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Michael Marshall Smith, Hannah Green and Her Unfeasibly Mundane Existence (HarperCollins, 2018, 368pp, £8.99)

Reviewed by Ian Campbell (Georgia State University)


Michael Marshall Smith has various pseudonyms and guises – Michael Marshall, Michael Rutger, M.M. Smith. He prefers his own name for his science fiction titles, most notably Only Forward (1994) and Spares (1996), and now this, his first venture into Young Adult fantasy, where a very grumpy Devil walks the earth. Hannah Green is a self-aware eleven-year-old, who finds her parents’ divorce too stressful and flees to visit her grandfather. She quickly finds that her grandfather manufactures certain equipment for the Devil, who as it turns out isn’t quite the master of his infernal domain. The Devil’s reasons for needing this equipment, as well as Hannah’s grandfather’s reasons for manufacturing it, appear to be directed toward one purpose, but the situation is gradually revealed to be rather more complicated and nuanced. Hannah doesn’t manage to reunite her family, but takes solace in helping to save the world.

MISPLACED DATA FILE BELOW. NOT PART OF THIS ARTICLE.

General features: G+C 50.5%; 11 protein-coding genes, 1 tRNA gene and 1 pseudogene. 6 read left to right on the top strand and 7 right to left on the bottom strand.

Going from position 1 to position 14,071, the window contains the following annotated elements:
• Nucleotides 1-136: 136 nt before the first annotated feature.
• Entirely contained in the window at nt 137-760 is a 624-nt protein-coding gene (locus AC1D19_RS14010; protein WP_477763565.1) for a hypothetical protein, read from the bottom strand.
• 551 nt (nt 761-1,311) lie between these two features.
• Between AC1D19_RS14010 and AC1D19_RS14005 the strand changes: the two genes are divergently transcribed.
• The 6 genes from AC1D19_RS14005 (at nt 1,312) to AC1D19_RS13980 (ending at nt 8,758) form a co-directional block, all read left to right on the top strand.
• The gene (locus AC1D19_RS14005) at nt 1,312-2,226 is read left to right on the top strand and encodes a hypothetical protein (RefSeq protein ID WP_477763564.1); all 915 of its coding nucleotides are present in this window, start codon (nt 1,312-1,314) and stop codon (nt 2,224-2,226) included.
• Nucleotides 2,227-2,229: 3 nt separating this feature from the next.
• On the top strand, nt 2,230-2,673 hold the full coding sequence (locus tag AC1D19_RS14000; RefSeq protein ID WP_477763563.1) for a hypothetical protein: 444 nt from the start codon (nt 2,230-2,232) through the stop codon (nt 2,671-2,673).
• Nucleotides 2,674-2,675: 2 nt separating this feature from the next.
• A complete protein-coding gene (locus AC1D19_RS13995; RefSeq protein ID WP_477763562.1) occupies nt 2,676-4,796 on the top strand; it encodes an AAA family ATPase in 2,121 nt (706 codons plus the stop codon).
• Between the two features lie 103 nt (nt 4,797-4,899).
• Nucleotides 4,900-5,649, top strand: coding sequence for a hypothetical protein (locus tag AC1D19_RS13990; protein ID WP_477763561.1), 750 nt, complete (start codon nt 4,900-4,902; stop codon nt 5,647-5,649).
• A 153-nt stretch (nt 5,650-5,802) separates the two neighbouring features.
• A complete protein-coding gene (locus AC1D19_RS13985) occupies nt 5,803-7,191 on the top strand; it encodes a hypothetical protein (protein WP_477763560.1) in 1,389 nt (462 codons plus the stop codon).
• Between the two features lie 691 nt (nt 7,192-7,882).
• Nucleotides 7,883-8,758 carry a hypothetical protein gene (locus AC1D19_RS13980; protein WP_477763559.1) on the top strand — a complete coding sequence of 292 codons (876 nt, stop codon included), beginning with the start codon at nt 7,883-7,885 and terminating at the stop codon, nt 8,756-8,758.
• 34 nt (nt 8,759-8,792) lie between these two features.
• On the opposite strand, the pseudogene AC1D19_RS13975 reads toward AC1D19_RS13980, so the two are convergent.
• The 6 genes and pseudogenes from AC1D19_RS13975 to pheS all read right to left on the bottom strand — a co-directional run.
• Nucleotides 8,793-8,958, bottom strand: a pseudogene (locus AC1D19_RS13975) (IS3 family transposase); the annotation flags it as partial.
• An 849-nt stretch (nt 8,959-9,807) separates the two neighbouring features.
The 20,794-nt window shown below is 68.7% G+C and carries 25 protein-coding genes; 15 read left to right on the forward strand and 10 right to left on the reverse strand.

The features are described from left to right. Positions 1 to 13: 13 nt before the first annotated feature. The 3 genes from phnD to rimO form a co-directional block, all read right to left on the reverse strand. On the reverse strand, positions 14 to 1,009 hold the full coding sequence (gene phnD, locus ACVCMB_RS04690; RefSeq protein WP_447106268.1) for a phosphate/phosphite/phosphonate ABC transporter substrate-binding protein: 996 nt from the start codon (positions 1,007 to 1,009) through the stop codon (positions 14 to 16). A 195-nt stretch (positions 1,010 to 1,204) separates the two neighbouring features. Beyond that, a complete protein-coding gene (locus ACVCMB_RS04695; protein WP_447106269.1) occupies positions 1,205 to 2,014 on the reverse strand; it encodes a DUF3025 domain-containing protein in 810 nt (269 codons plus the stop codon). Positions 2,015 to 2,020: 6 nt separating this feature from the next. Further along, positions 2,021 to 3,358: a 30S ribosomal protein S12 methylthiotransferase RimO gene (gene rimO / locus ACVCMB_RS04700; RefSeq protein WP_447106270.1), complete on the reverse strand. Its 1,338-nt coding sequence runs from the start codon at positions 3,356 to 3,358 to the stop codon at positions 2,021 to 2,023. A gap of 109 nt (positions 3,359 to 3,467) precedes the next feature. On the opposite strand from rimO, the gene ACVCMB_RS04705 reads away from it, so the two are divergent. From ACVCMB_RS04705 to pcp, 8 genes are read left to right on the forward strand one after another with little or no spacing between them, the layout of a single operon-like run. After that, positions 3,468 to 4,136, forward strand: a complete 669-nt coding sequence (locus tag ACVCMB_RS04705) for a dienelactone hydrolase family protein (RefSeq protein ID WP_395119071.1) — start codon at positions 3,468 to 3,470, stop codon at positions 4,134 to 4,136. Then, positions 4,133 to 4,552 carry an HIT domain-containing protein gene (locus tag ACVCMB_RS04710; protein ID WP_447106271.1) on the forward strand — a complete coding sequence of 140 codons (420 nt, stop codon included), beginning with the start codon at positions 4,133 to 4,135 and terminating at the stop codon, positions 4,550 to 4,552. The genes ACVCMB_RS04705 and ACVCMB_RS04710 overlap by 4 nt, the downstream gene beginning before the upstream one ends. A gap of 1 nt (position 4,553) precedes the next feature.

To describe the plot further would be to spoil it; rather, let us focus on the novel’s better qualities, of which there are many. Hannah herself is first among them: Smith does an excellent job of depicting a tween who is neither Mary Sue nor antihero. She’s fleshed out, speaks authentically, and has weaknesses. She deals with her parents’ divorce by coming to grips with their humanity. She is able to understand that her father is a person above and beyond his role in her own life; perceiving this additional dimension in him enables her to begin to create it within herself. She reacts to the intrusion of the supernatural in her life with perhaps a bit less astonishment than a real tween might, but this does move the story along rather better. There is, thankfully, no attempt at creating a love interest. Hannah is an only child in a world full of adults.

The other characters are well-drawn and behave like intelligent beings: their motivations drive their actions in a manner that makes these characters seem rooted in the story rather than extraneous to it or merely plot elements. The version of our world portrayed in the book is plausible within its own framework and serves as an interesting reflection on how people’s inability to control their appetites is often what dooms them. It has well-done chase and fight scenes. The comic relief character is entertainingly buffoonish and wise at the same time. Smith’s portrayal of Hannah’s mother, who instigated the divorce, stands out here: he manages to make us sympathetic to an unsympathetic character by presenting her as trapped by her own impulses, thus mirroring what Hannah later sees when briefly trapped in the hell-world that lies behind the real world.